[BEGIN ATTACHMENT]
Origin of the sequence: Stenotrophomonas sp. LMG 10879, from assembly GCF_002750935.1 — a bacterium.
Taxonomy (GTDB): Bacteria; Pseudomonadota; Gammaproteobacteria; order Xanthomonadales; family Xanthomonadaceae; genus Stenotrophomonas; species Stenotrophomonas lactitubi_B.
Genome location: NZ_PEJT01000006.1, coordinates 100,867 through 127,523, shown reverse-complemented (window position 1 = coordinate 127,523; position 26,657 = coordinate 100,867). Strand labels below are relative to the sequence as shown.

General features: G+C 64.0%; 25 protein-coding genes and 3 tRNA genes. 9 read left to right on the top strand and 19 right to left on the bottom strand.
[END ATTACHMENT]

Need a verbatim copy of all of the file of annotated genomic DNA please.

Origin of the sequence: Stenotrophomonas sp. LMG 10879, from assembly GCF_002750935.1 — a bacterium.
Taxonomy (GTDB): Bacteria; Pseudomonadota; Gammaproteobacteria; order Xanthomonadales; family Xanthomonadaceae; genus Stenotrophomonas; species Stenotrophomonas lactitubi_B.
Genome location: NZ_PEJT01000006.1, coordinates 100,867 through 127,523, shown reverse-complemented (window position 1 = coordinate 127,523; position 26,657 = coordinate 100,867). Strand labels below are relative to the sequence as shown.

General features: G+C 64.0%; 25 protein-coding genes and 3 tRNA genes. 9 read left to right on the top strand and 19 right to left on the bottom strand.